More horrifying though, was the argument that one man made, pointing out that we should all check out the other parks in the area before opening the meadow, because that was who was going to be using them. I was thinking to myself, “PLEASE don’t say that you don’t want the “element” in your neighborhood,” when, sure enough, he insinuated that good old NIMBY argument about poor people using parks. “If you want people playing ghetto blasters here, and if you want to have to put rocks on the lawn to keep people from playing soccer in the park, be my guest.” he said. One man yelled “Shame on you!” and I saw some others in the crowd visibly cringing. Seriously, doesn’t that argument kind of belong back in 1965 or so, back when it was used to strike down public transit in fear that black Angelinos would have an easy way to come up and rob white Angelinos? That was the only offensively extreme NIMBY argument I heard.

On the way out, we ran into Cybele and her man, and chatted for a few minutes. And then we headed up for our Saturday run to Trader Joe’s – and the rest of the weekend. Which was pretty jampacked. Anyways, check out my Flickr set for more meadow – including a lot of photos of people having a really wonderful Saturday. Like I said, I didn’t hear a good reason to NOT open the meadow, not after I saw the kind of joy people had there.

5 thoughts on “More Meadow Commentary”

  1. Many years ago there was a story in the LA Times about how some people were angry at the way Latinos were using the Angeles Forest, bringing in food, radios, and other things for a fun weekend. The nimbys had the idea that forests were to be used in only one way, to be a place for quiet hiking and contemplation. Though there was no proof that having fun in nature was having a negative effect on the environment, the locals just didn’t like the way the space was being used. I imagine there’s some of that going around.

  2. Yeah. What that park really needs is more screamin’ brats ignored by their parents, pinatas and bouncy houses!
    That’s what I call goooooooooooood fun!

  3. I’m totally in favor of the meadow opening, but I’d just like to point out that your reference to Elysian Park being the nearest wide open space isn’t entirely right. Certainly it’s one of the larger, but when you look around in that three mile radius there’s actually a good number of so-called “lawn-style” parks: Riverside Park at Riverside and Los Feliz, Griffith, Bellevue, and on smaller scales Echo Park Lake, the Silver Lake park and rec center at the south end of the reservoir. And now maybe a mile or so beyond that circumference we have the Rio de Los Angeles Park and slightly further the Los Angeles State Historical Park.

    On the contrary about coyotes being “ecologically screwed.” These creatures have proven over the past few hundreds of years that despite man’s best efforts to exterminate them as a species they never fail to adapt and succeed. Should the meadow be opened as I hope it is, the coyotes will modify to any changes that may bring, either by laying lower during the day or foraging/hunting elsewhere.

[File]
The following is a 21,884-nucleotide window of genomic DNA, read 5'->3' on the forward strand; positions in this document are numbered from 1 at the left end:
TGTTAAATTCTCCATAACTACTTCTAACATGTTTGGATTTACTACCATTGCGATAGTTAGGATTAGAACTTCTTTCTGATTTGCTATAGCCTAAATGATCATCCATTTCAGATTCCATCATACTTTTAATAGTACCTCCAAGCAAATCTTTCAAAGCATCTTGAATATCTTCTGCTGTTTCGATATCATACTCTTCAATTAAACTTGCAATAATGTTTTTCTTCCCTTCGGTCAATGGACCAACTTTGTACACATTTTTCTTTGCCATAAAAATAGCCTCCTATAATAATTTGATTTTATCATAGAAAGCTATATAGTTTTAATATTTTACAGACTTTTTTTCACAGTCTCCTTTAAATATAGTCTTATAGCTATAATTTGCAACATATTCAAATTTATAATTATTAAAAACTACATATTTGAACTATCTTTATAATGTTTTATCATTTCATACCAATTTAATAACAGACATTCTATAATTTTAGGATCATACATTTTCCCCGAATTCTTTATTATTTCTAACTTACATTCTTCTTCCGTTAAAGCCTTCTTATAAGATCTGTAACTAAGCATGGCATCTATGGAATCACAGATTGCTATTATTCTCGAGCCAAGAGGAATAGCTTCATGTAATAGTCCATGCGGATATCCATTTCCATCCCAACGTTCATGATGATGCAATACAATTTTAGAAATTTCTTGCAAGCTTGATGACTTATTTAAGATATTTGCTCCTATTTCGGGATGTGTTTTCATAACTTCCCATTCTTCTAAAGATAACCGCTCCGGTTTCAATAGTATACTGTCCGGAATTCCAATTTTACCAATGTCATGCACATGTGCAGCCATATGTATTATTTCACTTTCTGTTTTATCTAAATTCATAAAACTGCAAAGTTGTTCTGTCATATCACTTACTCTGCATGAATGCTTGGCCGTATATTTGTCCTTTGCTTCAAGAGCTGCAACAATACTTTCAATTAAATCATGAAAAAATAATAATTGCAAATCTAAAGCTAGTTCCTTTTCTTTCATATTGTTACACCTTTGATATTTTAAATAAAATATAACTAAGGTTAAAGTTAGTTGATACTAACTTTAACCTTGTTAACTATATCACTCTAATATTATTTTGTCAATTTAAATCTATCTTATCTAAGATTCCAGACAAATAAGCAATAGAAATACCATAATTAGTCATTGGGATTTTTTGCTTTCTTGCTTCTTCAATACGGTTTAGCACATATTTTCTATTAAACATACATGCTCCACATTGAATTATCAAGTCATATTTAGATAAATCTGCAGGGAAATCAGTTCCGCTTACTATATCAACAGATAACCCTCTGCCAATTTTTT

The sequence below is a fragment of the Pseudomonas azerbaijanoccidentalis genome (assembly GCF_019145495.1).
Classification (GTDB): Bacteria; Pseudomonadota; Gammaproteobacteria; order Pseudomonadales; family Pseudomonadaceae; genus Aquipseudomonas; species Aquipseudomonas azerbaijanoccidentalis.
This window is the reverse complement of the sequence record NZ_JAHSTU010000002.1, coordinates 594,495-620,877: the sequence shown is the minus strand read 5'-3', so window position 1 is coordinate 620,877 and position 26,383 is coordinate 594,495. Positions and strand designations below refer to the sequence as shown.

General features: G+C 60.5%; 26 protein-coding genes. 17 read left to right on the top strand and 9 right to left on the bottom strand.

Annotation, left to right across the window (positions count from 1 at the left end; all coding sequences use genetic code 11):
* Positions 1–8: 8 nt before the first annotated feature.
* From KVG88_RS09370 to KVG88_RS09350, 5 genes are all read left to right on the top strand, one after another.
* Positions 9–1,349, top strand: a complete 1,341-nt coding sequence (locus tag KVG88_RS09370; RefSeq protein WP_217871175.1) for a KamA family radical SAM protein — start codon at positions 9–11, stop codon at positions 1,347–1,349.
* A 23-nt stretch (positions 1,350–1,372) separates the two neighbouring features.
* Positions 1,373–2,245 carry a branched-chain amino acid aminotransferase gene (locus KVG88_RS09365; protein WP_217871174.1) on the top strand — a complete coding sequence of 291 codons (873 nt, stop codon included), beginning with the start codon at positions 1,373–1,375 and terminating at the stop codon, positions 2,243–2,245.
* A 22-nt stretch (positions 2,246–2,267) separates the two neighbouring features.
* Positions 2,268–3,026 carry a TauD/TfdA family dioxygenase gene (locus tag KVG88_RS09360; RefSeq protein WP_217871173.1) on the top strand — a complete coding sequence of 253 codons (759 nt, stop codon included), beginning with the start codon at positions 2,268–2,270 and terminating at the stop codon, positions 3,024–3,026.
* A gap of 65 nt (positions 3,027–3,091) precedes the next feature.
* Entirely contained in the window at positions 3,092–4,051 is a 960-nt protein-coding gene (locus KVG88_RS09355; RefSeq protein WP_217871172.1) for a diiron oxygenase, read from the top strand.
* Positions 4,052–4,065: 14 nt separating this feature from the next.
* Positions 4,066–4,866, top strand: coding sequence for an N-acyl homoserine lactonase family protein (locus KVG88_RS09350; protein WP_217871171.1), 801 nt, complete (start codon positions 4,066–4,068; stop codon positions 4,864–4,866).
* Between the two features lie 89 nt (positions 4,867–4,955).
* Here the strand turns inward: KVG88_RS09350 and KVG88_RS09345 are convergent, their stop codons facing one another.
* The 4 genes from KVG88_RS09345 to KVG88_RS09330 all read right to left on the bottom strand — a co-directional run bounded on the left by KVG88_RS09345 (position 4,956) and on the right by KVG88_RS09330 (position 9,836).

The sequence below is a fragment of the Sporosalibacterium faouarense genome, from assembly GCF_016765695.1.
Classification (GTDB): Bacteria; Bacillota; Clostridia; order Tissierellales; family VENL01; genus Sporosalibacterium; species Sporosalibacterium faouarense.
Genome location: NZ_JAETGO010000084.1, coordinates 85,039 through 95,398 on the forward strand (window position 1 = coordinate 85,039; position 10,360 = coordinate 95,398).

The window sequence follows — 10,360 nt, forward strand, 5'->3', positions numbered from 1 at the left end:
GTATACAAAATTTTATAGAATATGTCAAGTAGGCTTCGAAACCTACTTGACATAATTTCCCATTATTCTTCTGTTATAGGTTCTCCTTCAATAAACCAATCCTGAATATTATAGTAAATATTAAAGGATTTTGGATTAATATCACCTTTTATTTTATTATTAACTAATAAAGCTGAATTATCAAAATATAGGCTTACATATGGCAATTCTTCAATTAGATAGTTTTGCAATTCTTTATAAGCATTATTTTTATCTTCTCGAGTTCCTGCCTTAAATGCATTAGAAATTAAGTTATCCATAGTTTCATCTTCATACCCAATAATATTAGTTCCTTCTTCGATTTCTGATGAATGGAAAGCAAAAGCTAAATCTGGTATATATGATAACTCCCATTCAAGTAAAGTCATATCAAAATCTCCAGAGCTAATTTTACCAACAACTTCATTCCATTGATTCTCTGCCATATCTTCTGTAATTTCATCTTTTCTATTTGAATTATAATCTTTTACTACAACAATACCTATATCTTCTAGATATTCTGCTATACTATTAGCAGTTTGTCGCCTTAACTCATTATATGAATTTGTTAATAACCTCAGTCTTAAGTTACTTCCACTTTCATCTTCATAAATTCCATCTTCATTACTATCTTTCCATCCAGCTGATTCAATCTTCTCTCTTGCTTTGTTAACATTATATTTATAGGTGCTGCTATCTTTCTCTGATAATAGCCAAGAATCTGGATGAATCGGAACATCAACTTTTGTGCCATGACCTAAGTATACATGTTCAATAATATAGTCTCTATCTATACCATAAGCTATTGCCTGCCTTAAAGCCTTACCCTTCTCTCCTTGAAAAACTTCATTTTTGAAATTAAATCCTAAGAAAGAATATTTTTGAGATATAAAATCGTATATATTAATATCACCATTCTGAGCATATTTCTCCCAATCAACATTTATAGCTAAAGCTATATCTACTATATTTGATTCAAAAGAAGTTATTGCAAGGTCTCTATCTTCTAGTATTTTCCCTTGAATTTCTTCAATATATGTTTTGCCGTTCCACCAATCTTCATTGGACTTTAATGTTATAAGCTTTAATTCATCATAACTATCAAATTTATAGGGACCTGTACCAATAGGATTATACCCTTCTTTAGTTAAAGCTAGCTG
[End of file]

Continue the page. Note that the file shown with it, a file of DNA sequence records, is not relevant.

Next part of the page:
4. i attended the event and i thought it was interesting that most of the concerns revolved around the wildlife. so… why is no one mentioning the fact that every few weeks (or months sometimes) there is a huge film crew there. not only stomping through the grounds with a large number of people, but parking tons of vehicles right on the meadow!

    many people also had parking concerns, but when we got there around 10 there were still about 30 easy to find spaces. and that was with an unusual amount of people there since it was an event.

  5. As one of the organizers of Saturday’s event, I’d like to say that we are overjoyed at the turnout. Seeing all of the little munchkins playing at a distance as I stood and listened to people trying to come up with valid reasons to go against the greater majority of Silver Lakers made me concerned that there is still much work to do.

    I thank everyone who showed up and took advantage of the day. The Meadow is a big beautiful space, with water views that will some day become a great area for relaxation, play, and environment awareness education.

    Here are the facts about our local park needs:

    Silver Lake Parks and Population:
    Today we have about 0.35 acres of park in Silver Lake per 1,000 residents; compared to the national standard of 6.25 acres per 1,000 residents; or to the City of LA: 4.2 acres of park per 1,000 residents. (Bellevue, La Sorda, Laurel & Hardy, Silver Lake Rec Center, Triangle Parks total 13.85 acres). That means that Silver Lake has less than 6% of the national standard!

    There is still work to do. We have to get the DOT to give the same attention to the neighborhood children that they give to the cars speeding down Silver Lake Blvd. At this point, they flatly refuse put in any kind of safe, pedestrian controlled crosswalk.

    We need the help of everyone who supports an open Meadow. Join the CSSLR mailing list by going to

    and signing up to receive notification of future events involving the Meadow.

    Thanks again to everyone who supports this movement to make L.A. a more liveable city.